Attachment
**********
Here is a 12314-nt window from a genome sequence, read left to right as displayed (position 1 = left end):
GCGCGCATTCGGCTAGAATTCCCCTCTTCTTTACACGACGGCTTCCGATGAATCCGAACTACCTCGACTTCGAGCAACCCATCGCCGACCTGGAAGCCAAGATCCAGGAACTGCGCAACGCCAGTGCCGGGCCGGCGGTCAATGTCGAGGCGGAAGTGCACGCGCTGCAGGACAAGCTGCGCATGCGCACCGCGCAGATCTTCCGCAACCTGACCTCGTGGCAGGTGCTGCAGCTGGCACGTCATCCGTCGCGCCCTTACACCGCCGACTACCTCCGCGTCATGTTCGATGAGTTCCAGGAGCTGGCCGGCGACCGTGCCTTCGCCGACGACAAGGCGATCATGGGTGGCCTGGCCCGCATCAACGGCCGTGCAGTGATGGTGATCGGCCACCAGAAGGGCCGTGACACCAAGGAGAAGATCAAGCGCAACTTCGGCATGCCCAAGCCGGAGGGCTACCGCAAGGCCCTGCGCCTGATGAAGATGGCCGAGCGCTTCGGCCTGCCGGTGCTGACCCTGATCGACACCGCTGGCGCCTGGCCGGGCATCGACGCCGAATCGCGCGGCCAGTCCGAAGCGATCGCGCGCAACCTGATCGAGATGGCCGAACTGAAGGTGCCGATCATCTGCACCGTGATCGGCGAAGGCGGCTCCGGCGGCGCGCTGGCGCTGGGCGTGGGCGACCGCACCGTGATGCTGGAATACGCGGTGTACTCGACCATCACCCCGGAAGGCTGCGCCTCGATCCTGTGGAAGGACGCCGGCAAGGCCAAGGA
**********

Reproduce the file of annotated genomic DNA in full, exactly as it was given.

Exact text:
Here is a 12314-nt window from a genome sequence, read left to right as displayed (position 1 = left end):
GCGCGCATTCGGCTAGAATTCCCCTCTTCTTTACACGACGGCTTCCGATGAATCCGAACTACCTCGACTTCGAGCAACCCATCGCCGACCTGGAAGCCAAGATCCAGGAACTGCGCAACGCCAGTGCCGGGCCGGCGGTCAATGTCGAGGCGGAAGTGCACGCGCTGCAGGACAAGCTGCGCATGCGCACCGCGCAGATCTTCCGCAACCTGACCTCGTGGCAGGTGCTGCAGCTGGCACGTCATCCGTCGCGCCCTTACACCGCCGACTACCTCCGCGTCATGTTCGATGAGTTCCAGGAGCTGGCCGGCGACCGTGCCTTCGCCGACGACAAGGCGATCATGGGTGGCCTGGCCCGCATCAACGGCCGTGCAGTGATGGTGATCGGCCACCAGAAGGGCCGTGACACCAAGGAGAAGATCAAGCGCAACTTCGGCATGCCCAAGCCGGAGGGCTACCGCAAGGCCCTGCGCCTGATGAAGATGGCCGAGCGCTTCGGCCTGCCGGTGCTGACCCTGATCGACACCGCTGGCGCCTGGCCGGGCATCGACGCCGAATCGCGCGGCCAGTCCGAAGCGATCGCGCGCAACCTGATCGAGATGGCCGAACTGAAGGTGCCGATCATCTGCACCGTGATCGGCGAAGGCGGCTCCGGCGGCGCGCTGGCGCTGGGCGTGGGCGACCGCACCGTGATGCTGGAATACGCGGTGTACTCGACCATCACCCCGGAAGGCTGCGCCTCGATCCTGTGGAAGGACGCCGGCAAGGCCAAGGA